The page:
A brief review of the twelve (12) previous U.S. recessions, as defined by NBER, shows the following:
1. Average U.S. recessions sustain for 10-months. The median was also 10-months. The longest U.S. recessions occurred from December 2007 to June 2009 or 18-months during the global financial crisis/recession. The shortest was February 2020 to April 2020 during the Covid-19 pandemic or 2-months.
2. Average U.S. expansions endured for 64-months. The median was 52-months. The longest in U.S. history was the recent June 2009 to February 2020 or 128-months. The shortest was July 1980 to July 1981 expansion or 12-months. The current economic expansion cycle is 23-months and counting.
3. SPX returns (%) during prior recession periods was -2.83%. The median was 1.5%. Six (6) out of the past twelve (12) U.S. recessions or 50% of the time showed positive SPX gains.
In summary, U.S. recession cycles tend to be short-lived. It is in sharp contrast to the lengthy durations of U.S. expansion cycles. The briefest of the recessions occurred during the Covid-19 pandemic recession from February 2020-April 2020 (2 months), resulting in SPX declining by 35%. The global financial crisis-induced recession from December 2007-June 2009 sustained for 18-months and led to SPX losing 37% of its value. The November 1973-March 1975 16-month recession triggered an SPX decline of -13%.
The remaining nine (9) U.S. recessions generated negative SPX returns, spanning from -5% to -2%. However, six (6) of the previous U.S. recessions led to SPX gains. July 1953 to May 1953 recession (10-months) was noteworthy as it resulted in SPX gains of +18%. April 1960 to February 1961 the recession also witnessed SPX gains of 17%. Interestingly, both recessions coincided with the SPX secular/structural bull trend of 1949-1965.
In our lifetime, it is rare to experience an exogenous event such as the Covid-19 pandemic induced recession, an unprecedented global lockdown, and an explosive global reopening. The closest resemblance of a medical-induced crisis that led to a U.S. recession was the 1918 influenza pandemic known as the Spanish flu. The virus infected 500 million people worldwide or one-third of the global population. Influenza killed an estimated 20-million to 50-million victims, including 675,000 Americans.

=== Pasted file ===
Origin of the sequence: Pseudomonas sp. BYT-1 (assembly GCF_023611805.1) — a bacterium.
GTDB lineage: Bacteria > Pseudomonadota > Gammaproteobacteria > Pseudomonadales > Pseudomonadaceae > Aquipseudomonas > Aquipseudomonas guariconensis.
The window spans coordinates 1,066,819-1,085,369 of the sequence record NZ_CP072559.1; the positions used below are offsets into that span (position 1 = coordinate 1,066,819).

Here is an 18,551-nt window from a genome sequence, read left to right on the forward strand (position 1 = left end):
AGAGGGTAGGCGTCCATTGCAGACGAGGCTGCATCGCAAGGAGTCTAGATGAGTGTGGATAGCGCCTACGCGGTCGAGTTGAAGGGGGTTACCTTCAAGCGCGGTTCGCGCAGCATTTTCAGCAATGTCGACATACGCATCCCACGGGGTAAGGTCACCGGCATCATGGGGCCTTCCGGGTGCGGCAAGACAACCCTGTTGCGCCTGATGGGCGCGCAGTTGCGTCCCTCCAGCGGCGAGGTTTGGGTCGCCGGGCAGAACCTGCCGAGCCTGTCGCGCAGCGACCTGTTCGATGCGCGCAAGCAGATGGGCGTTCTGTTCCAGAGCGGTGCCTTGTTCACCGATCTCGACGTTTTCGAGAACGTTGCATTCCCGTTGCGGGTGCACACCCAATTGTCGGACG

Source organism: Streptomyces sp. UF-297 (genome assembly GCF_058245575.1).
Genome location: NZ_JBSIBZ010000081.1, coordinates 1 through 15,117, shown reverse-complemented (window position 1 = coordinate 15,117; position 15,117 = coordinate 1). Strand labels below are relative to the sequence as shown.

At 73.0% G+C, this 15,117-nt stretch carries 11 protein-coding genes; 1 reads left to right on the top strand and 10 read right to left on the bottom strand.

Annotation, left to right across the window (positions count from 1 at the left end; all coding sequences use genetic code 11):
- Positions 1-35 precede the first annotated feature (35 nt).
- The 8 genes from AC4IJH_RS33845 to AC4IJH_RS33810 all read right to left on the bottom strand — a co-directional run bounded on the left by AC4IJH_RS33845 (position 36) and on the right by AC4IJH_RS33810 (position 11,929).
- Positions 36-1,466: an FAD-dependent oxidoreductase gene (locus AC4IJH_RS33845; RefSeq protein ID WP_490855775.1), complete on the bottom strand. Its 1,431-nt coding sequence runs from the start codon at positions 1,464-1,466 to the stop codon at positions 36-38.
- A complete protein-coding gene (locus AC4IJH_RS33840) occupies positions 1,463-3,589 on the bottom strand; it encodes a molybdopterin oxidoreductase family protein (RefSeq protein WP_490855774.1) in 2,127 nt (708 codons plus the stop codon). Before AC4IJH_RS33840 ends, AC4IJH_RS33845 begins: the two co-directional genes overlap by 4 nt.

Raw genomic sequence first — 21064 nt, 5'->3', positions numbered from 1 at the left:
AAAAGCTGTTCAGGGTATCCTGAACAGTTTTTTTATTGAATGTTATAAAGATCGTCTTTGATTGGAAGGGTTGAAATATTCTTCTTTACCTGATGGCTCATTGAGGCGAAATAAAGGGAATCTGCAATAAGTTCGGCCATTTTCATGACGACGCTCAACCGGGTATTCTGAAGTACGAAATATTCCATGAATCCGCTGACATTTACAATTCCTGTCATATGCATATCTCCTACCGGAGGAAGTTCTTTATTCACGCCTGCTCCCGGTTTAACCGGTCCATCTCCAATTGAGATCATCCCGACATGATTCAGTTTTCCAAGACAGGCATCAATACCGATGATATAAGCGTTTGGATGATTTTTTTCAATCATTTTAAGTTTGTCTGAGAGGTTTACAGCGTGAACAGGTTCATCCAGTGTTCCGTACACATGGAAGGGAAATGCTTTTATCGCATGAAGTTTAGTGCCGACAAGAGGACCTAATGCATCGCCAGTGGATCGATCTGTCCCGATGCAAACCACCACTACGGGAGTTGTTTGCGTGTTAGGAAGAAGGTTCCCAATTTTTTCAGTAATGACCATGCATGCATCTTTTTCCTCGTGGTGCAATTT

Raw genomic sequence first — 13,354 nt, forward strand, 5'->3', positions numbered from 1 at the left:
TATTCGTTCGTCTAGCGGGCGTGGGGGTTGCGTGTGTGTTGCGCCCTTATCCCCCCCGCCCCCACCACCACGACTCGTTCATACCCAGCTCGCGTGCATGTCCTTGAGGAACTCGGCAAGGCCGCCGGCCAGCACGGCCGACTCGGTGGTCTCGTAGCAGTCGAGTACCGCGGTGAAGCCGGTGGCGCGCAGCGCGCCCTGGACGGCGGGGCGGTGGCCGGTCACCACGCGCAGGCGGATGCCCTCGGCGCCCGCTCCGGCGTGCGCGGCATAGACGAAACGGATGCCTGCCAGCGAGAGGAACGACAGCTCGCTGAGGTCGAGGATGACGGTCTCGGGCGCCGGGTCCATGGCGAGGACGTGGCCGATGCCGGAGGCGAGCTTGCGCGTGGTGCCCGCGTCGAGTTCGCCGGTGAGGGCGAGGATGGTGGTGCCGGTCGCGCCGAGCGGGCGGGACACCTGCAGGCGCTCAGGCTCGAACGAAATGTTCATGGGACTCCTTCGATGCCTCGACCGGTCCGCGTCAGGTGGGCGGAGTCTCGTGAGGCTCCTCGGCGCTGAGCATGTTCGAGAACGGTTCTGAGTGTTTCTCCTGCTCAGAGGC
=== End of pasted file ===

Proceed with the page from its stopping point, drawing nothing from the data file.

Upon further review of the long-term structural trends of the U.S. equities, the Spanish flu occurred during the latter stages of the brutal 1901-1920 structural bear market. After the structural bear ended, it led to one of the fastest and most explosive structural bulls in U.S. history, namely the 1921-1929 roaring twenties structural bull market.
The -35.41% February to April 2020 bear decline from February to April 2020 is a severe cyclical bear decline triggered by an exogenous event (medical/pandemic) and a global recession. Most U.S. recessions come from credit and economic crises. The February to April 2020 recession occurred during an existing structural bull trend in U.S. equities most likely prevented the onset of a structural bear decline.
The duration of the structural bull trend is currently 8-years and 10-months. In one structural bull stock market cycle, you can find a few cyclical-bear declines, even as severe as the recent 35.41% Covid-19 pandemic decline. It is reasonable to expect the May 2013-present structural bull trend will continue if these are only deep corrections or cyclical bear declines. Also, structural bull and bear trends in the U.S. tend to span from 8-years to 20-years. The May 2013-present structural bull remains one of the younger secular bulls in U.S. history.
While the odds of a recession may increase, stocks can still generate positive gains even if we slip into another recession during 2022, 2023, or 2024. Stocks have averaged returns of 10% soon after the yield curve inverts and signs of deteriorating economic conditions. In a recession, investors will experience higher volatility and more investment challenges. However, during the difficult periods of the double-dip recession in 1980 and 1981-1982, SPX produced gains of 7% and 6%, respectively. The economic trough in 1982 also led to the explosive 1982-2000 structural bull.
A structural bear is one thing. But, if the current market correction is a deep correction (10-20%) or a cyclical bear (20%-plus) operating within a structural bull trend, it would imply another buying opportunity may soon develop into 2022 or 2023.